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I want to compare two lenses in terms of how they render color and contrast. To do this I want to take the exact same picture with both lenses. What settings do I have to set such that the camera does not change the colors digitally? Of course the exposure settings stay the same.

I shoot in 14 bit uncompressed RAW and open both pictures in photoshop. I dont change anything in camera RAW. The white balance is set to a fixed value in camera. I have also turned off active D lighting (which would not change the RAW file anyways). Is there something that I have forgotten?

Or should I dont care about in-camera settigs (except exposure) and just sync the settings of both images in camera RAW?

  • I wouldn't trust Photoshop to accurately render the colours. Use Nikon's own ViewNX-i [freeware] – Tetsujin Jul 24 at 16:13
  • Just an aside: The only reason to shoot Uncompressed is if you don't have the option of Lossless Compression . If you have the option of Lossless Compression , the files are smaller, it's a faster write because of less data, and it increases in-camera cache because of less data. The key is Lossless , it expands in post to bit-for-bit the same as uncompressed. – user10216038 Aug 5 at 20:38
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Depending on your selected Camera Raw default settings, you may need to insure that none of them are set to "auto" anything. Especially insure that it is not set to automatically override the white balance selected in-camera.

Noise reduction and sharpening settings can also affect the perception of contrast and even color. Again, be sure they're set to specific values, rather than any "auto-optimize" settings.

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Just make sure your exposure is the same and you have the exact same light in the scene. (meter it!) then process the Raw files exactly the same. open the processed images in Photoshop and place one in a layer over the other using difference mode.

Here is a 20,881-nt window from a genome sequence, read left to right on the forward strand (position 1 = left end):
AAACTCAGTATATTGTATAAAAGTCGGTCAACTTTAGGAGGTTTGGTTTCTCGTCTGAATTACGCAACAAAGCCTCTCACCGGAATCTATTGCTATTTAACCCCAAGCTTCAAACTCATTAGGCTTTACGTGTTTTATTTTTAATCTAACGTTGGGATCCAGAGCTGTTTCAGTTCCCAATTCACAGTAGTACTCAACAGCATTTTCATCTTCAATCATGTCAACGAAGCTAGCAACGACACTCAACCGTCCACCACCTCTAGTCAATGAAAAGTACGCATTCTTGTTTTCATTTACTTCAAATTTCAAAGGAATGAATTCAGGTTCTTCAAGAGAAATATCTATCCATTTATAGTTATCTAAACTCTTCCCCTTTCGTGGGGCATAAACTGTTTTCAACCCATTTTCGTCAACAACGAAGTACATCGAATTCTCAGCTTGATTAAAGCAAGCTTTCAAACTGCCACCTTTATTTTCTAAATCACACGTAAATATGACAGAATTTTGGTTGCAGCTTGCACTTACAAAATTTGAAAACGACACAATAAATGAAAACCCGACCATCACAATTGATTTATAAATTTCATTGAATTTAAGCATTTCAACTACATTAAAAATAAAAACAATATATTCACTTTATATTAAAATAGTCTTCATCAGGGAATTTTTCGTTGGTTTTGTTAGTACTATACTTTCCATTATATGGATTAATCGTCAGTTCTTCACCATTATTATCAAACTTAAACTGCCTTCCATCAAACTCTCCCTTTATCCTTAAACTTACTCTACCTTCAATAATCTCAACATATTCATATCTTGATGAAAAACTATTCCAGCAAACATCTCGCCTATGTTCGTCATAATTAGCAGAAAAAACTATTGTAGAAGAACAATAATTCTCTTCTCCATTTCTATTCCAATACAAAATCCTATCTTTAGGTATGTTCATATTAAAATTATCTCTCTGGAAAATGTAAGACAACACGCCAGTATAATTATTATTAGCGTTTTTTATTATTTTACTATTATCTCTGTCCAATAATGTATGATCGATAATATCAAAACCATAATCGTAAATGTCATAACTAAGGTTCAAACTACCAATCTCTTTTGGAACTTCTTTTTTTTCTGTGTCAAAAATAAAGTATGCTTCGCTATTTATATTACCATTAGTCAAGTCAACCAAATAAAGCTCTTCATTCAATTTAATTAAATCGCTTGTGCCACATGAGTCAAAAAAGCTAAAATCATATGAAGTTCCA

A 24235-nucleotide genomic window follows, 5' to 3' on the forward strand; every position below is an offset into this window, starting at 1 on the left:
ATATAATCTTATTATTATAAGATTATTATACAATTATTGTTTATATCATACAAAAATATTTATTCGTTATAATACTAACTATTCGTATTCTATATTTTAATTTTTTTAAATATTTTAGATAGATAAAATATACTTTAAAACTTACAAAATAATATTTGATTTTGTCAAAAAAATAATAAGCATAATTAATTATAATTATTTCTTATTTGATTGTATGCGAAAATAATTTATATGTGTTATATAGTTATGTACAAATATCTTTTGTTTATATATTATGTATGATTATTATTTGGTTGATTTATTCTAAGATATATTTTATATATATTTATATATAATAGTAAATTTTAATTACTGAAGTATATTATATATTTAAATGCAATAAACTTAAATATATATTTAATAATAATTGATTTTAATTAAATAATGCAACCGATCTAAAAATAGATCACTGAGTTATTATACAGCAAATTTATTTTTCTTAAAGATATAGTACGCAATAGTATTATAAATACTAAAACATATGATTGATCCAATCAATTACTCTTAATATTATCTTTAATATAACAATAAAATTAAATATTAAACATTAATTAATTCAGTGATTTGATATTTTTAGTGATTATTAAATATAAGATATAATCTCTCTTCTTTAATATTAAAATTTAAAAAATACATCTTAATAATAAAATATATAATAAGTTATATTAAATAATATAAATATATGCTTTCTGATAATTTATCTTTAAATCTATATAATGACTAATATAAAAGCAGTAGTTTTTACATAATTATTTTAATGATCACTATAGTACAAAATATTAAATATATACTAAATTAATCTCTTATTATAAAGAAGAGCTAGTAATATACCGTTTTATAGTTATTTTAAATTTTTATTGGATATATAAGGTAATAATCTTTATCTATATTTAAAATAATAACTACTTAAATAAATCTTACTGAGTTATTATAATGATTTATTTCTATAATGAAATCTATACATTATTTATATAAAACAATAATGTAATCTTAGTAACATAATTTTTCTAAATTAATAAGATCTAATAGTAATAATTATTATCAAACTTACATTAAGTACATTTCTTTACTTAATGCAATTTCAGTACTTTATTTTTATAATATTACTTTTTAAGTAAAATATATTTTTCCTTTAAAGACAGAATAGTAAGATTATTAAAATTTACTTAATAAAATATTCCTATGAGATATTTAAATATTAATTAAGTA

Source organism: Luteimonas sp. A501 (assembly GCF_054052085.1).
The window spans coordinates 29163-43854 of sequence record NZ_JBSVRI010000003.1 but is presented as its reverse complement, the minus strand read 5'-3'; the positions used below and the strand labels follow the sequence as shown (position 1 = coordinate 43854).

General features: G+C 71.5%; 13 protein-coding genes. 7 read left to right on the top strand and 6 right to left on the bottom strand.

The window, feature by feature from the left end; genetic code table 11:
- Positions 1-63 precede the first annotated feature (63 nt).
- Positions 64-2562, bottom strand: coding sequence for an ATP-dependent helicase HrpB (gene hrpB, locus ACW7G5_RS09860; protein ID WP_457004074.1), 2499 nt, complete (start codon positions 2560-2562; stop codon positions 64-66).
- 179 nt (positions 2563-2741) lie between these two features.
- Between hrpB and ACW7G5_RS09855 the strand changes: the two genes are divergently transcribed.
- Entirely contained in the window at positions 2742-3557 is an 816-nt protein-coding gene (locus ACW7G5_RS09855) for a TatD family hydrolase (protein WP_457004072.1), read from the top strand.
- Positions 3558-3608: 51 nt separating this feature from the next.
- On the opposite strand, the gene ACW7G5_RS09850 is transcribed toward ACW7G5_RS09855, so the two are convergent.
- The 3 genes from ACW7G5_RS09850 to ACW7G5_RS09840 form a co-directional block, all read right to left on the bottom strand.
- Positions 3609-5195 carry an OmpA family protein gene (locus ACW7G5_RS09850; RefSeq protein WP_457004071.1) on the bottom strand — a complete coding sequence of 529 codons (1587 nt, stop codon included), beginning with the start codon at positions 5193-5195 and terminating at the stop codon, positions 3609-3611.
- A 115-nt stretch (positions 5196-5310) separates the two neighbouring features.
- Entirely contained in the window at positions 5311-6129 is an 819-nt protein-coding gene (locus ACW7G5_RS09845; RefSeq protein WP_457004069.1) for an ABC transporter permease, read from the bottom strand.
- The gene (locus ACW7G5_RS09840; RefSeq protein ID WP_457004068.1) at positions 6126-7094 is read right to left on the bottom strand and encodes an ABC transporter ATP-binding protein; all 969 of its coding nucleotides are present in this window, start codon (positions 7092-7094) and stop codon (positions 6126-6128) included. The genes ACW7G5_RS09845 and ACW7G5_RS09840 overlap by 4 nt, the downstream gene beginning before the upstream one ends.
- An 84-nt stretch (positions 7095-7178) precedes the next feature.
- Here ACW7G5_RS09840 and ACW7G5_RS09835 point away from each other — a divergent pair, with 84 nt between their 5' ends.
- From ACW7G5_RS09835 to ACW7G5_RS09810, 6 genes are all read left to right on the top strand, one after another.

Flatten and invert. What is visible/measurable here are the differences between the lenses.

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  • Using different lenses, you will not be able to get the precise size and position alignment necessary for this to be useful, doubly so if a zoom is involved. Even if you could get close, the difference won't indicate a color/contrast superiority of one over the other, just that they are different. – user10216038 Aug 6 at 3:48
  • The OP was asking for a comparison. The above solution will show exactly that. Regardless of position alignment etc, all of these can be corrected in Photoshop without invalidation the OP's comparison. Quality "Determinations" as you mention are quite a different animal. But contrast and color accuracy can be done using this method and a static target. – R Hall Aug 6 at 15:09
  • Assuming you can resolve all the size position issues, how does the resultant Diiference indicate Lens "A" is more color accurate than lens "B" vice the reverse? – user10216038 Aug 6 at 16:25
  • Comparisons are not determinations. Determinations are not the question the OP has posted and not relevant to this thread. – R Hall Aug 6 at 16:30
  • You are absolutely correct in your emphasis of the word comparison , but I think it's a little pedantic compared to common usage. In any case we now understand one another, thank you. – user10216038 Aug 6 at 16:37

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